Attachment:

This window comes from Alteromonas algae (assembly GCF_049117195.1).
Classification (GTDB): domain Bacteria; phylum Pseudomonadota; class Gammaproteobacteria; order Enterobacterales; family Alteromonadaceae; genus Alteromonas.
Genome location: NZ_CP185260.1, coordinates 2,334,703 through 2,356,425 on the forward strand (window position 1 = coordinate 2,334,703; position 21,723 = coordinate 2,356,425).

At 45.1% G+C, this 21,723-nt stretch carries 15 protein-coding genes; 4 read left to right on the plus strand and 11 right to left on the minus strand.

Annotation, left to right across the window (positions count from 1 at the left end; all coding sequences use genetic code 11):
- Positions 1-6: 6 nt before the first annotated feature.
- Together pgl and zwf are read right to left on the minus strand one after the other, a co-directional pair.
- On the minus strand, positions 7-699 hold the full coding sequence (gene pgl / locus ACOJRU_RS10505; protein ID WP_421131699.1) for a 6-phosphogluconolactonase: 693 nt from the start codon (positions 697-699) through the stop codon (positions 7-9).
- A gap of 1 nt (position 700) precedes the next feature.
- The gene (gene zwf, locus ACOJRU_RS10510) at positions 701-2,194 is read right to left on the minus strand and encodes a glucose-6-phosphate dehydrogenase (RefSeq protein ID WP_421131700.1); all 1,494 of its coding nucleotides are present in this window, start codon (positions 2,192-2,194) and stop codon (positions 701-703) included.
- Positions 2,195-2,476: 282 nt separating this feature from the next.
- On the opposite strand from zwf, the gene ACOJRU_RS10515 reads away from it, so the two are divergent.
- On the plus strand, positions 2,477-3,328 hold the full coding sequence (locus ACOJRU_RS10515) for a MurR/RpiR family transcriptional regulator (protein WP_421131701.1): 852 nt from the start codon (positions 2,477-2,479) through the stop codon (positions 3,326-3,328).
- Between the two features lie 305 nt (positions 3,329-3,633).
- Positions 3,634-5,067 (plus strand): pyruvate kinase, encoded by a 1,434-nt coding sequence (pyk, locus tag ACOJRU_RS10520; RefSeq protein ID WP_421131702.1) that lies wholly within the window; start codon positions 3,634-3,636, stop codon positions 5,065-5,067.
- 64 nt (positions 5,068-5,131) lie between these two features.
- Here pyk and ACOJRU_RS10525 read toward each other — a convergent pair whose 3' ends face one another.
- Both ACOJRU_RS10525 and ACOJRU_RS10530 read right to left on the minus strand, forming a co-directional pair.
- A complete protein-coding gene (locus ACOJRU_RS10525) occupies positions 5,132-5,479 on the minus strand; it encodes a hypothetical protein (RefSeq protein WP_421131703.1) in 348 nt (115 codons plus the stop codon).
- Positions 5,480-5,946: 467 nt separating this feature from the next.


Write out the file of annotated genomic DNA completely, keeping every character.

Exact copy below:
This window comes from Alteromonas algae (assembly GCF_049117195.1).
Classification (GTDB): domain Bacteria; phylum Pseudomonadota; class Gammaproteobacteria; order Enterobacterales; family Alteromonadaceae; genus Alteromonas.
Genome location: NZ_CP185260.1, coordinates 2,334,703 through 2,356,425 on the forward strand (window position 1 = coordinate 2,334,703; position 21,723 = coordinate 2,356,425).

At 45.1% G+C, this 21,723-nt stretch carries 15 protein-coding genes; 4 read left to right on the plus strand and 11 right to left on the minus strand.

Annotation, left to right across the window (positions count from 1 at the left end; all coding sequences use genetic code 11):
- Positions 1-6: 6 nt before the first annotated feature.
- Together pgl and zwf are read right to left on the minus strand one after the other, a co-directional pair.
- On the minus strand, positions 7-699 hold the full coding sequence (gene pgl / locus ACOJRU_RS10505; protein ID WP_421131699.1) for a 6-phosphogluconolactonase: 693 nt from the start codon (positions 697-699) through the stop codon (positions 7-9).
- A gap of 1 nt (position 700) precedes the next feature.
- The gene (gene zwf, locus ACOJRU_RS10510) at positions 701-2,194 is read right to left on the minus strand and encodes a glucose-6-phosphate dehydrogenase (RefSeq protein ID WP_421131700.1); all 1,494 of its coding nucleotides are present in this window, start codon (positions 2,192-2,194) and stop codon (positions 701-703) included.
- Positions 2,195-2,476: 282 nt separating this feature from the next.
- On the opposite strand from zwf, the gene ACOJRU_RS10515 reads away from it, so the two are divergent.
- On the plus strand, positions 2,477-3,328 hold the full coding sequence (locus ACOJRU_RS10515) for a MurR/RpiR family transcriptional regulator (protein WP_421131701.1): 852 nt from the start codon (positions 2,477-2,479) through the stop codon (positions 3,326-3,328).
- Between the two features lie 305 nt (positions 3,329-3,633).
- Positions 3,634-5,067 (plus strand): pyruvate kinase, encoded by a 1,434-nt coding sequence (pyk, locus tag ACOJRU_RS10520; RefSeq protein ID WP_421131702.1) that lies wholly within the window; start codon positions 3,634-3,636, stop codon positions 5,065-5,067.
- 64 nt (positions 5,068-5,131) lie between these two features.
- Here pyk and ACOJRU_RS10525 read toward each other — a convergent pair whose 3' ends face one another.
- Both ACOJRU_RS10525 and ACOJRU_RS10530 read right to left on the minus strand, forming a co-directional pair.
- A complete protein-coding gene (locus ACOJRU_RS10525) occupies positions 5,132-5,479 on the minus strand; it encodes a hypothetical protein (RefSeq protein WP_421131703.1) in 348 nt (115 codons plus the stop codon).
- Positions 5,480-5,946: 467 nt separating this feature from the next.